PAGE 42 MARCH 2016 AUSTRALIA’S PAYDIRT

AUSTRALIAN GRAPHITE CONFERENCE PREVIEW

and Brazil. Importing countries include having decreased slightly during 2015. noparticle anodes which are likely to use
the US, China (from Korea), Germany, Coated spherical graphite commands less graphite. If the manufacture of such
Japan and India which accounted for ap- significantly higher prices of around nanoparticles becomes feasible and
proximately 250,000 tpa of global trade $US7,000/t or more. economic, the life time of batteries may
in 2014. China has consistently been be significantly extended which would
the leading global exporter, while the US Graphite consumption per tonne of reduce spherical graphite consumption
has consistently been the leading global steel is projected to decrease, as refrac- and production.
importer, sourcing 50,000-70,000 tpa tory consumption efficiencies improve
over the past 15 years. Sri Lanka has in China and as global steel production Risks
exported about 4,000 tpa of vein graph- slows. Graphite demand linked to growth
ite in recent years at prices in excess of in electric vehicles, domestic and com- Overproduction of flake graphite in Chi-
$US1,600/t according to UN trade data. mercial power storage could be impacted na, in addition to proposed production by
by alternative battery technology such existing producers in other countries and
Flake graphite prices remained rela- as aluminium-titanium “yolk-shell” na- global graphite explorers, poses a risk to
tively steady for many years until 2005, supply-demand balance.
after which they climbed gradually to
2008, declined in 2009 following the Dr Andrew Scogings is a principal con-
GFC and then resumed an upward trend, sultant with CSA Global Pty Ltd. He has
spiking dramatically from 2011 through over 25 years’ experience in industrial
2012. Prices have since returned to 2008 minerals exploration, mining and process-
levels due to excess production versus ing, product development, market applica-
market demand. tions and commercialisation processes.
Andrew is a regular contributor to Indus-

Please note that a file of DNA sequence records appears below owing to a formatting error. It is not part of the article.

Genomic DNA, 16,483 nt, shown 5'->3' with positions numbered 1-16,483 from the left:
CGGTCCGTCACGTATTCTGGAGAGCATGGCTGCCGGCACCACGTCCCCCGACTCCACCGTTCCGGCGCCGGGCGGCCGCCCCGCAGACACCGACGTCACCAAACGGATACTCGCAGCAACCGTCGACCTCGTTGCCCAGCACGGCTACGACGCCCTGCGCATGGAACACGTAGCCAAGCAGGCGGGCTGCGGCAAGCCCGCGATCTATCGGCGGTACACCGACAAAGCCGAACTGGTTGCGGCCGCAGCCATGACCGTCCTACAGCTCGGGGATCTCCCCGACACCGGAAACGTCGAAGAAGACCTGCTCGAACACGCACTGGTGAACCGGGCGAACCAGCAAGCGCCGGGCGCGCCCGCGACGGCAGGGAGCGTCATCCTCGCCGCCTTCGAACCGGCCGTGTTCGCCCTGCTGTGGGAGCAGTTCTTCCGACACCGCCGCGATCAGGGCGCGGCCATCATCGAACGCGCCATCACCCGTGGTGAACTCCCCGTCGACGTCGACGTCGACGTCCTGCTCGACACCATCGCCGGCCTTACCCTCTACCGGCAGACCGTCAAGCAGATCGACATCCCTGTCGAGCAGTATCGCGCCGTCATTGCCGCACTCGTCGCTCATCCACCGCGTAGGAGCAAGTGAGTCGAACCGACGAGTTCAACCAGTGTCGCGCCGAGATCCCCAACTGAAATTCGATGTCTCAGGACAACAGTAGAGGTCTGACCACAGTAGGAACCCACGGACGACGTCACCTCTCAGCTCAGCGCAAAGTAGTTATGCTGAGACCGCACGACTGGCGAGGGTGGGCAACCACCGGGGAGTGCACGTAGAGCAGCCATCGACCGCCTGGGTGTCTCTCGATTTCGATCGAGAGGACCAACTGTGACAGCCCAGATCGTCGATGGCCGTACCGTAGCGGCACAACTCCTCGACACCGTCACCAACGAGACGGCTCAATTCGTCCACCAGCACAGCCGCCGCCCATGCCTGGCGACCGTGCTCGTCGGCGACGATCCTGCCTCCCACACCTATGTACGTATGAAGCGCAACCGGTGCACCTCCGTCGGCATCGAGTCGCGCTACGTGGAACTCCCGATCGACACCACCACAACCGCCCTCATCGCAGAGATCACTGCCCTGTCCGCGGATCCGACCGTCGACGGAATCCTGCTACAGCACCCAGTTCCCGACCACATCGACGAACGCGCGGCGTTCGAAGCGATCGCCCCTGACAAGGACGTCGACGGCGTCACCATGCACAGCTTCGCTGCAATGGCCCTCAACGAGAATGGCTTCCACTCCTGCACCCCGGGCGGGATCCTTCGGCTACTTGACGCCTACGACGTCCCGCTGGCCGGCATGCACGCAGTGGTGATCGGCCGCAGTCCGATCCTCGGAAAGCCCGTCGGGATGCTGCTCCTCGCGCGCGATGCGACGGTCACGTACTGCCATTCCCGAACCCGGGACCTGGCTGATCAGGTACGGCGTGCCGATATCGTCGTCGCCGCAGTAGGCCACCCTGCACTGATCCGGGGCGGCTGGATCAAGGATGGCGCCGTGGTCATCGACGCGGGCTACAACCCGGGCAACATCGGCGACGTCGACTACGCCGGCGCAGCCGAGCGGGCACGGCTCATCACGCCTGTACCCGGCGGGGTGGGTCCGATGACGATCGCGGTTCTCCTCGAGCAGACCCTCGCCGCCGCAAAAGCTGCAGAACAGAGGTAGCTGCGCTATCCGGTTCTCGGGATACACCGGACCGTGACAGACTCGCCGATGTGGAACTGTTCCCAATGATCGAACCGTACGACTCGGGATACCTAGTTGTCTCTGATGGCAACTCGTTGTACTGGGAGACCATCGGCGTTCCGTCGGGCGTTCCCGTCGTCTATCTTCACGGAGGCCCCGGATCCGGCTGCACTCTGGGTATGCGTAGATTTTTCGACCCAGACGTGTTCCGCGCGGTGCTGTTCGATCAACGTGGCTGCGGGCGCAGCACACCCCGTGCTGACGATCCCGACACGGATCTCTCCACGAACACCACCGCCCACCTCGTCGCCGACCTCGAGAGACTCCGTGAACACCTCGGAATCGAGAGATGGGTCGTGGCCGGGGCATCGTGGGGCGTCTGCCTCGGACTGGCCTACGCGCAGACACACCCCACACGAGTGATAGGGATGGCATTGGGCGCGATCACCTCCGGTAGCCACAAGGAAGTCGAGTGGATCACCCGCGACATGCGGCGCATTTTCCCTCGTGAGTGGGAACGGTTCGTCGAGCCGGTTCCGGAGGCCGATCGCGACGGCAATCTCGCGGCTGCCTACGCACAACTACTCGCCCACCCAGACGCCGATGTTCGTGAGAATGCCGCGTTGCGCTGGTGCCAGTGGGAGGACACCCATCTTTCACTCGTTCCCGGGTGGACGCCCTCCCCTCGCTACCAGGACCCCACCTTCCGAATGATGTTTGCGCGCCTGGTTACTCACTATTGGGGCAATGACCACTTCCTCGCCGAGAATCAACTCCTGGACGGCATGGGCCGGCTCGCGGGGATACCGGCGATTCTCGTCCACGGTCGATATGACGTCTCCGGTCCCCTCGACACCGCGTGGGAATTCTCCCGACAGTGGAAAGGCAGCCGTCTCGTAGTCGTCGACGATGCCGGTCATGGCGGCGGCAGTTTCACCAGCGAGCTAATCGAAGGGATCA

As a rule of thumb, the larger and pur- trial Minerals Magazine and has published
er the graphite flake size, the higher the several papers on the requirements of the
price. Prices range from about $US500/t JORC Code 2012, with specific reference
(cost, insurance and freight) for minus to Clause 49. He has also written articles
75 micron product to approximately ranking global graphite exploration pro-
$US2,000/t for jumbo flakes greater than jects and was recently senior author of the
300 micron diameter and greater than Natural Graphite Report – strategic out-
94% carbon content. Uncoated spheri- look to 2020 published by Industrial Minerals Research (UK). Andrew is a Registered
cal graphite for use in lithium-ion bat- Professional Geoscientist (RP Geo. Industrial Minerals) with the Australian Institute of
teries is currently around $US3,000/t, Geoscientists. Andrew will be a keynote speaker at the Australian Graphite Conference

The CD-Rom of Paydirt’s 2015
Africa Down Under Conference

is available

Perth,Western Australia

CD Rom includes

• Over 60 presentations • Conference media coverage
• Australia’s Paydirt preview and review reports • Conference Sponsors

CD-Rom – $160 (inc.GST)
Phone (+61) 8 9321 0355 or email [email protected]

AUSTRALIA’S PAYDIRT MARCH 2016 PAGE 43

AUSTRALIAN GRAPHITE CONFERENCE PREVIEW

Talga finds potential new
anode process

Talga Resources Ltd’s willingness to Talga managing director Mark Thompson with “There is a lot more test work to do,
test the boundaries of its graphite’s a sample of high-grade outcrop from looking at variations and so forth but it is
capabilities took another step last month the company’s Vittangi project very exciting,” Thompson said.
when it announced a potential new path
for battery anode production. veloping brand new battery technology Particularly exciting for Talga is that
breakthroughs.” the test work was done on material it is
Independent test work at the Max currently considers low value in its eco-
Planck Institute of Polymer Research The test work at the Max Planck In- nomic studies. For the past two years,
and Dresden Technical University in stitute saw Talga micrographite used the company has pursued the graphene
Germany found non-purified samples as active material, enabling the battery capabilities of the Vittangi ore rather than
from Talga’s Vittangi project could be to achieve a first charge capacity of the battery market many of its graphite
applied directly as an active anode ma- 375mAh/g, a first discharge capacity of peers have courted.
terial, without the need for micronising, 481mAh/g and an average charge ca-
spheroiding and coating steps used cur- pacity over 100 cycles of 357mAh/g. Graphene is a potentially low volume,
rently by industry. incredibly high-value product, while the
The first charge and discharge capaci- majority of Vittangi’s proposed 40,000
Currently, raw natural graphite is pro- ties exceeded the theoretical maximum tpa graphite production is planned to be
cessed – through either thermal or acid of graphite and the average specific ca- sold into the industrial markets.
means – into spherical graphite which is pacity achieved was comparable to that
then used as the anode in lithium-ion bat- of highly refined spherical graphite. “It has never been part of Talga’s